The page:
Also, the U.S. is a “low-public spending” country. This year, because of the recession, the federal government's spending will account for about 25 percent of our economic output. Greece's public sector equals around 40 percent of its output.

Apples and oranges.

2. Greece Doesn't Have its Own Currency

Greece is part of the euro zone, and its debt is therefore not in its own currency. That's the biggest difference between it and the United States.

There are two reasons this is important. First, in countries with their own currencies, central banks have some tools at their disposal for managing a lot of debt. They can, for example, target a modest increase in inflation that over time cuts deeply into a country's outstanding debt burden. Greece, tied to the euro, has none of these tools at its disposal.

3. The United States Can't Default (Unless it Chooses To)

In an email exchange, I asked University of Texas economist James Galbraith what he thought about this comparison. “It's simply a fact: a country cannot have a problem paying debt in a currency it controls,” he wrote. “Cannot. Except of course a self-inflicted problem of declining to make the payment.”

Because we control our own currency and the U.S. debt is held in dollars, we can always print more money to pay off our loans. That would come with a risk of inflation, of course, but it's a low risk given how much excess capacity – unemployed workers, unused plants – there is in the economy. Greece, locked into the euro zone, doesn't have that option.

4. Nobody's Foolish Enough to Buy Greek Debt

Greece can't sell government bonds in the private market. It's being forced to adopt severe “austerity” measures in order to receive a bailout from the EU to pay salaries and keep the government running.

Our own government, in contrast, has no problem finding buyers for its debt, at a cheap price, despite years of feverish deficit hysteria in Washington. As the Canadian Globe and Mail notes“Investors – specifically, foreign creditors – won’t stop buying U.S. debt so long as the euro zone is undergoing its current woes, analysts say.”

“There are indications that a lot of foreign central banks are getting a little antsy, but you can’t see it in U.S. Treasury rates,” says Nariman Behravesh, the chief economist for information-services provider IHS. “The dollar is still the best-looking horse in the glue factory, in the sense that [it has] problems, but other countries have worse problems.”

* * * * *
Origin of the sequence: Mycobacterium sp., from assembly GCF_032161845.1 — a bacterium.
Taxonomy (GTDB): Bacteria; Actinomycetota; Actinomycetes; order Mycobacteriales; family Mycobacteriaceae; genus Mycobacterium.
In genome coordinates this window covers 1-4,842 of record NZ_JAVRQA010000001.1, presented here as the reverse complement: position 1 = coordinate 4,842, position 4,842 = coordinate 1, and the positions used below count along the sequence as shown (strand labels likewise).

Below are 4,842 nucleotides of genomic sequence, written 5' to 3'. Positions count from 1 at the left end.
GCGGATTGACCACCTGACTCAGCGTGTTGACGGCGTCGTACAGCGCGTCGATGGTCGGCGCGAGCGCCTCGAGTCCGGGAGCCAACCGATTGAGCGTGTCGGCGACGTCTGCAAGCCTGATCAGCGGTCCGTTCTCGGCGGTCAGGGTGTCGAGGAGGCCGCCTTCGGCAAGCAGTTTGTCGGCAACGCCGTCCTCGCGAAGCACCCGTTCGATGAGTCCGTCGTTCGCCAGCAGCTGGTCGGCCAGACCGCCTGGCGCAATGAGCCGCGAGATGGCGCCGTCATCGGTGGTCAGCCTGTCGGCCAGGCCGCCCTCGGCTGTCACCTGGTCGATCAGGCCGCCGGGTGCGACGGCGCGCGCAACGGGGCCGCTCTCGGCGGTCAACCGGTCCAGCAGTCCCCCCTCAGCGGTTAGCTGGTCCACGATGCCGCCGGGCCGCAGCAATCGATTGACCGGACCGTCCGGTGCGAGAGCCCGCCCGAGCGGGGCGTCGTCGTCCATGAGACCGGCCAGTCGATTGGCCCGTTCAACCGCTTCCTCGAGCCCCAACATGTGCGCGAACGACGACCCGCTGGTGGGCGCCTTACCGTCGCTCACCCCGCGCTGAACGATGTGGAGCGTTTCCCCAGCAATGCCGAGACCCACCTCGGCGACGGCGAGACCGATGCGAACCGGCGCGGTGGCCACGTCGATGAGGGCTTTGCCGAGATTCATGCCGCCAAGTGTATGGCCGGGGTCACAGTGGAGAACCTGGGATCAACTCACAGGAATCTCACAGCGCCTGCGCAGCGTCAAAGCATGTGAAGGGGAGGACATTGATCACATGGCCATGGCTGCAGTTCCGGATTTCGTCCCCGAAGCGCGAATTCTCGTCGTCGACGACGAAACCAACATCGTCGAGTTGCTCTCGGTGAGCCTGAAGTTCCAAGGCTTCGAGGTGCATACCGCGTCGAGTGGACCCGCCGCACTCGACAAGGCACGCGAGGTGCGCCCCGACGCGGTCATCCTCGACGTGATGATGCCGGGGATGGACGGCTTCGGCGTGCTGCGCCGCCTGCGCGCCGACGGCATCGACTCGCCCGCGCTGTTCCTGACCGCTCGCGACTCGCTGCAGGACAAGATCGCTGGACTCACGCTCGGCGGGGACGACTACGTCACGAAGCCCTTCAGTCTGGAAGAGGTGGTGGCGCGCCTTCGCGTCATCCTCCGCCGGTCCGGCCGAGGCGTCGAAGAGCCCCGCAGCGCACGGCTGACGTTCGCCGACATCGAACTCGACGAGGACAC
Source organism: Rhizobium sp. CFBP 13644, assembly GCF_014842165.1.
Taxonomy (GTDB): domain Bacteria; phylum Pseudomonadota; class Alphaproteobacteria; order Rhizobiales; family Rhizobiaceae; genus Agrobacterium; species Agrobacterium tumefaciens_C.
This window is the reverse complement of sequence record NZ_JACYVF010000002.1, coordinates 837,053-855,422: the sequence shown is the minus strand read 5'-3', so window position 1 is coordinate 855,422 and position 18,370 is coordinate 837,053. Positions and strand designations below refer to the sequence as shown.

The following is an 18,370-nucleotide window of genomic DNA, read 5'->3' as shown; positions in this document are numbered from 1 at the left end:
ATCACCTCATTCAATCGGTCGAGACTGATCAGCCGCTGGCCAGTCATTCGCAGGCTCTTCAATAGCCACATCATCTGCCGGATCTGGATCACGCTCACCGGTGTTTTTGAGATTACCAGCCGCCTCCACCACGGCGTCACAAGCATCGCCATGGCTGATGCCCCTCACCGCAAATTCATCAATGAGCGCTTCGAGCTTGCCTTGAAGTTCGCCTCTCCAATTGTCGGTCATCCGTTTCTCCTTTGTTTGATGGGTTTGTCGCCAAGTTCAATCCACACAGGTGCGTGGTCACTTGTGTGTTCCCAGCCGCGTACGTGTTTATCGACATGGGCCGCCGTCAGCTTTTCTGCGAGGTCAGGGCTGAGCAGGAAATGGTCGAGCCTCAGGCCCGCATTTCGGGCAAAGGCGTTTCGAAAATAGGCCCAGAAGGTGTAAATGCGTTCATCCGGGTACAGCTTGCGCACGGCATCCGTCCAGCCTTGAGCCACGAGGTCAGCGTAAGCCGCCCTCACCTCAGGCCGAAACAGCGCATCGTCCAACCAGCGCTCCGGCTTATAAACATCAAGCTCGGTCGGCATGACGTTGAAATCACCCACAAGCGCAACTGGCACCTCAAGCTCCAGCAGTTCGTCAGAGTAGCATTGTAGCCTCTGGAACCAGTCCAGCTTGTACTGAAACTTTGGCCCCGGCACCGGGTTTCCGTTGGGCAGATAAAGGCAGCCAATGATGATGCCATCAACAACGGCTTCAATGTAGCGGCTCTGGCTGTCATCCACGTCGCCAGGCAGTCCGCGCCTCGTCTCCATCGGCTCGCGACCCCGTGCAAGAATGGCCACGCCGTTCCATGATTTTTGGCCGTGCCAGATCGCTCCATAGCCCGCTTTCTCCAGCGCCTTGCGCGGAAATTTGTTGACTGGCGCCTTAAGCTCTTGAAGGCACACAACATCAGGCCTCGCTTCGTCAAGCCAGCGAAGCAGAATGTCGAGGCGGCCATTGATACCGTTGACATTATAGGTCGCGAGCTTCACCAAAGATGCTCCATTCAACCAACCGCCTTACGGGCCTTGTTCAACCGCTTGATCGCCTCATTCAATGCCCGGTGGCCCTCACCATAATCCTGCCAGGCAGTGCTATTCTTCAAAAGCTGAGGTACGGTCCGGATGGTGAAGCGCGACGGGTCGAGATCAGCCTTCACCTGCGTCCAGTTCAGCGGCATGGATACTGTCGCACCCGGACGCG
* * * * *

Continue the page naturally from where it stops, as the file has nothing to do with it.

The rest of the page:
5. Greece Doesn't Do a Good Job Collecting Taxes

No government collects every penny of taxes owed. The IRS estimates that the U.S. government gets stiffed to the tune of around 15 percent.

In the New Yorker, James Surowiecki notes that in Greece, “The gap between what Greek taxpayers owed last year and what they paid was about a third of total tax revenue,” and that is about what the Greek government's deficit adds up to. 

Confusing Different Problems

The American financial system faces what's known as a “liquidity trap.” Economist Jared Bernstein explains it like this:

In a liquidity crunch, your banks are sitting on bad loans and are too undercapitalized to do much about it. Your credit markets freeze and your economy tanks. But your government and central bank are able to leap into the lurch and become the banking system for awhile, reflating the private system until it can run on its own again.

That's what happened with the Troubled Asset Relief Program (TARP).

Bernstein adds that in order to get out of a liquidity crunch, “Your government must be able to reliably borrow at favorable rates (and lenders must believe you can later pay them back), your banking system must be able to get back into borrowing and lending markets once their balance sheets recover, and if your currency can adjust to help boost external growth, that’s nice too.”

All of that is true of the United States. Greece, on the other hand, is simply insolvent – a small economy with a basketcase of a government, tied to a common currency and unable to raise money by selling bonds to investors. Apples and armadillos.